by Ajai Shukla
Business Standard: 16th Jan 2007
The other day, listening to a dinner conversation between an Indian official and a foreign diplomat, I was struck by how differently each perceived the acrimonious public debate over the Indo-US nuclear deal. While the official saw it as an embarrassing case of laundering dirty linen in public, the diplomat was all praise for the way an esoteric and complicated subject was knowledgably dissected in full public view. If India pulls off a really good deal, concluded the diplomat, it will be because public awareness forced the government to lay down its red lines transparently.
Contrast the raucous N-deal debate with the eerie silence surrounding the finalisation of the government’s single biggest expenditure item in the forthcoming budget: defence. Astonishingly, for a mature democracy, close to Rs 100,000 crores will be disbursed without any public discussion of even the broad direction of Indian defence policy. The Chief of Air Staff admitted, in a press conference last month, that while the MoD has issued him a secret directive on the air force’s long-term direction, it was not for public discussion. The army and navy chiefs too have, in their office safes, copies of the top secret Raksha Mantri’s Operational Directive.
Neither the people of India, nor their elected representatives, nor even parliament’s Standing Committee on Defence, are trusted with any of this. The public’s role in defence, apparently, is only to pay for it. In his last budget speech, the Finance Minister took 87 words to allocate Rs 89,000 crores to defence; in 2005, a Rs 83,000 crore allocation merited 72 words. As holy cows go, this is hard to beat.
Everyone understands that operational matters must remain secret. But shouldn’t the broad direction of a country’s strategy spring from general public consensus? Take, for example, the vital debate on who should man India’s defence forces: long-service professionals, short-service volunteers who serve 5-7 years, or all citizens of military age serving two years of compulsory national service? Manpower policy is fraught with issues: pensions and salaries, almost 40% of the defence budget, and set to rise further with the Sixth Pay Commission, must be cut down; high-quality individuals must be inducted into defence; and the military’s potential as a nation-building institution must be exploited.
But instead of publicly examining these vital questions, strategic decision-makers simply brush them aside. As most governments demand, military production functions should show the standard economic input-output relationship. Inputs of capital and labour (soldiers, weaponry and technology) should combine effectively to produce defence output.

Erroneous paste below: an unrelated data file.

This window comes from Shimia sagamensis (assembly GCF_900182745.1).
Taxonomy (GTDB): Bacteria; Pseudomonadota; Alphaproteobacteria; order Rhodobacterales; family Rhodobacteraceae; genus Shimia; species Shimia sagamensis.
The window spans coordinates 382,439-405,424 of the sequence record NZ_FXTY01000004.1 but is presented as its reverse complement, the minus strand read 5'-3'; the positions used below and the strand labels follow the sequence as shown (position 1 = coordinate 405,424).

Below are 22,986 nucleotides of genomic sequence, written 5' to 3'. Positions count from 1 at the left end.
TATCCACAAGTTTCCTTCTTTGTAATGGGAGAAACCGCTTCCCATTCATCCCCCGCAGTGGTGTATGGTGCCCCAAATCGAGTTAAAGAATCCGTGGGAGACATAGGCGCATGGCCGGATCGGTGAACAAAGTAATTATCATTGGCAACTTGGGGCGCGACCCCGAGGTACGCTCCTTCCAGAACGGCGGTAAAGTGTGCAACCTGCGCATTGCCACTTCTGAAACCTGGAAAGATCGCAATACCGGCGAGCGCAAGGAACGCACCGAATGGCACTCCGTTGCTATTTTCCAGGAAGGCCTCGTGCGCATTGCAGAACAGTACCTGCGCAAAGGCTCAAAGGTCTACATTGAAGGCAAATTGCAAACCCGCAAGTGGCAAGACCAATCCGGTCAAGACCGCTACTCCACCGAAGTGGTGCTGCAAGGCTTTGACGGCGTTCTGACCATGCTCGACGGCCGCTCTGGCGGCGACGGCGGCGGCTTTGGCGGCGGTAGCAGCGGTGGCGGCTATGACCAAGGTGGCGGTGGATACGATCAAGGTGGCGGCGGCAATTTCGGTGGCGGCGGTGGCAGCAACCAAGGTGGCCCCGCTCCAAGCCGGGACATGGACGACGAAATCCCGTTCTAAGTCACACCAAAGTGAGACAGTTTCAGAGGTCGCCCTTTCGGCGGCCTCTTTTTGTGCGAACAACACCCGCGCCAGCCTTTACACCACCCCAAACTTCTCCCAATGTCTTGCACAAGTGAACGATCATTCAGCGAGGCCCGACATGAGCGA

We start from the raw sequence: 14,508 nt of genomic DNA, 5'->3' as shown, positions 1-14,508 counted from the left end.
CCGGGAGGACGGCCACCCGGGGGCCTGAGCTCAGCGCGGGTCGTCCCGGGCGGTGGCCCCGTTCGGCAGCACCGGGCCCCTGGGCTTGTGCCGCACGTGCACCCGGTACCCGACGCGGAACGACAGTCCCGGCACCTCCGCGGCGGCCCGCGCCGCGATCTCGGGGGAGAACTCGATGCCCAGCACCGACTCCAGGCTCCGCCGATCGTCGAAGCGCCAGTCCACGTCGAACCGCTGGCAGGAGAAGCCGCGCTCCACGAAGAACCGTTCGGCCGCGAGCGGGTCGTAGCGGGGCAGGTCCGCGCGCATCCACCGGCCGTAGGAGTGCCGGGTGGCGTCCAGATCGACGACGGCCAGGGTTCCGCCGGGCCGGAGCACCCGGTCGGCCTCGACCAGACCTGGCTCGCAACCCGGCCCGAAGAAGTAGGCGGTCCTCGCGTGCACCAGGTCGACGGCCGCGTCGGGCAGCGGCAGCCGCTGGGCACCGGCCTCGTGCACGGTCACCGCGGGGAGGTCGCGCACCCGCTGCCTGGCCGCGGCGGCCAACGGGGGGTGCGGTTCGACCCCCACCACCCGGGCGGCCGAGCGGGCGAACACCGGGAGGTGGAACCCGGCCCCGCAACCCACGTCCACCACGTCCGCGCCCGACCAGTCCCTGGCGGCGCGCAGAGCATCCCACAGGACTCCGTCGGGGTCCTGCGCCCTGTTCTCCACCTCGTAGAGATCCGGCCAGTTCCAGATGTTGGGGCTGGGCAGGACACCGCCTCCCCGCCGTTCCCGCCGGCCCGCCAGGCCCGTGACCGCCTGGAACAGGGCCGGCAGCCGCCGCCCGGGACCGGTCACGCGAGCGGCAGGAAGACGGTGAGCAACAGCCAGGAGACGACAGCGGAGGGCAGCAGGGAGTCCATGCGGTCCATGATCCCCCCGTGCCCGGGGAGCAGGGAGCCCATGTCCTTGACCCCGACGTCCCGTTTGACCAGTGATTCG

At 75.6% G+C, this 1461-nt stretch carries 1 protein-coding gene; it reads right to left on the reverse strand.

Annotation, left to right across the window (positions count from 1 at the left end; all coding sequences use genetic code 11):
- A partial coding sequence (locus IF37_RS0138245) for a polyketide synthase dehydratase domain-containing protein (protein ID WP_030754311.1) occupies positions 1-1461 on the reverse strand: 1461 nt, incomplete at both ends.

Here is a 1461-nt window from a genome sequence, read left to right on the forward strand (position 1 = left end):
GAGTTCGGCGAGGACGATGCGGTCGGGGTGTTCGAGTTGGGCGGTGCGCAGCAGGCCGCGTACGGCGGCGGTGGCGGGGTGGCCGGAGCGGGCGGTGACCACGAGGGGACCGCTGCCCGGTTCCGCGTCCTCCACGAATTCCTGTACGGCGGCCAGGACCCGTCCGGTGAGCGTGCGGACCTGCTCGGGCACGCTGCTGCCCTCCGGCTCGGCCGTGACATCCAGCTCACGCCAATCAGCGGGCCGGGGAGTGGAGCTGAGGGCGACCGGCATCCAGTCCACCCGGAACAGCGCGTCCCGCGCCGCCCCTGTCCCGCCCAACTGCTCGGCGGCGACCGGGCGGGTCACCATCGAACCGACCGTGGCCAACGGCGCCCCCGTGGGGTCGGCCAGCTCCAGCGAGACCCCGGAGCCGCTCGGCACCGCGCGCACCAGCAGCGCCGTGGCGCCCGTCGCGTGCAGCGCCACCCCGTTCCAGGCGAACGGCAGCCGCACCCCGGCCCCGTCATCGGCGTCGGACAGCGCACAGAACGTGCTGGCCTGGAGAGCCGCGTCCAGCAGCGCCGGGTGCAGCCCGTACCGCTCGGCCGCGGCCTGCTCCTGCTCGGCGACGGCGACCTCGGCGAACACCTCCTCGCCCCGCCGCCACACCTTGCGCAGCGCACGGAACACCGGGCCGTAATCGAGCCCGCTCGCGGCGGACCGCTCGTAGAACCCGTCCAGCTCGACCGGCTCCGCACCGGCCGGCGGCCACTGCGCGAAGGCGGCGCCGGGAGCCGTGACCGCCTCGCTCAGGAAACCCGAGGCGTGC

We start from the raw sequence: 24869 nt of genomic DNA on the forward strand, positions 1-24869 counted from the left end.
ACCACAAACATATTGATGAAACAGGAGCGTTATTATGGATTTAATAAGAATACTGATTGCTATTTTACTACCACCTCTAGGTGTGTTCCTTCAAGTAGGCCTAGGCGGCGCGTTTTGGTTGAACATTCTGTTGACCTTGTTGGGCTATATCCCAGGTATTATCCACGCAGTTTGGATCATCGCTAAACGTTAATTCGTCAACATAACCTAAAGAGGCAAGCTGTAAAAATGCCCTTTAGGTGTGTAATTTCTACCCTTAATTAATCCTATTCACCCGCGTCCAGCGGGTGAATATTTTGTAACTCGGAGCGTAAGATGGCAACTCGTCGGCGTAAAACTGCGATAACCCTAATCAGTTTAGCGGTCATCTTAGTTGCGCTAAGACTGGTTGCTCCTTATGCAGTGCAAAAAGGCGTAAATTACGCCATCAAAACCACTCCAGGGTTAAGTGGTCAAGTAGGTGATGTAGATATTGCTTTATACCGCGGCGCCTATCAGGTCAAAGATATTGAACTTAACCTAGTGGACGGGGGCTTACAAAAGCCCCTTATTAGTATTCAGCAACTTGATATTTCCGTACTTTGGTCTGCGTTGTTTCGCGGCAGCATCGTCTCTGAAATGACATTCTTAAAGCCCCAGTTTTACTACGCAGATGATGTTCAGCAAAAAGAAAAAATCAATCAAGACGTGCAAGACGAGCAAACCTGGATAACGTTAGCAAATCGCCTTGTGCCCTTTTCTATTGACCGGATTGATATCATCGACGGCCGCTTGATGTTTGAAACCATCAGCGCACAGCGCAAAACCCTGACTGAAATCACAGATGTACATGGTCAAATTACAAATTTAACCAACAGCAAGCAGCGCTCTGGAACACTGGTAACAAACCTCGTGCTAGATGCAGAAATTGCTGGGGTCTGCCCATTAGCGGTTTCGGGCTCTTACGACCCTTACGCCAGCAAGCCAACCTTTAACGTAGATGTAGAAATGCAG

This relationship can never be examined in India. By simply declining to define defence output, except in unquantifiable platitudes like “safety of our citizens” or “protection of our territorial integrity”, the government avoids having to justify the tens of thousands of crores that are pumped into defence.
To make defence spenders more accountable then, defence output must be quantified, which is something that every advanced democracy does. The United Kingdom, for example, has laid down in a 2004 White Paper that the British military must be capable of sustaining two small to medium scale conflicts, in addition to its commitment in Kosovo. The United States is even more transparent. Every four years the Pentagon publishes a Quadrennial Defense Review that specifies a strategic aim and the forces required to sustain it. The latest, QDR 2006, reorienting towards the war on terror, specifies that the US military must be capable of waging a full-scale conventional campaign (such as an attack on Iran) in addition to sustaining a long-duration Iraq-like conflict.
India’s Raksha Mantri must drop nebulous terms like “safety” and “protection” and must clearly lay down quantified outputs, such as “the ability to sustain a war on the western as well as eastern fronts for a period of four weeks”, or “the ability to fight and win a war against Pakistan in three weeks, while defending against a Chinese attack”. This exercise must flow from a realistic assessment of India’s neighbourly relations, its internal security needs, and its leverage with allies and global powers. These quantified aims will then dictate our requirement for forces, technology, equipment and weapons systems.
But the Raksha Mantri’s Operational Directive contains no such specifics, because it is a political document, and not a military one. Instead of specifying whether India should structure to fight a one-front or a two-front war, for how long, and to what end, the government takes the easy approach: we’ll try to fight a one-front war, but also be prepared for two fronts. For the military, institutionally bound to prepare for the worst, that translates into: prepare to fight Pakistan and China simultaneously, on an open-ended basis, alongside continuing counter-insurgency operations in J&K and the north-east.
Is it any wonder that 14% of government expenditure goes towards defence? In the absence of public debate and legislative oversight, the armed forces have raised several proposals that, in effect, seek to build force levels even higher than what we already have today. India is malnourished, impoverished, under-developed, under-educated and lacking in basic health facilities. But it is secure against every possible threat.
The holy cow of the nuclear establishment suffered no damage from being brought into the open. The holy cow of defence spending must graze in the public gaze too.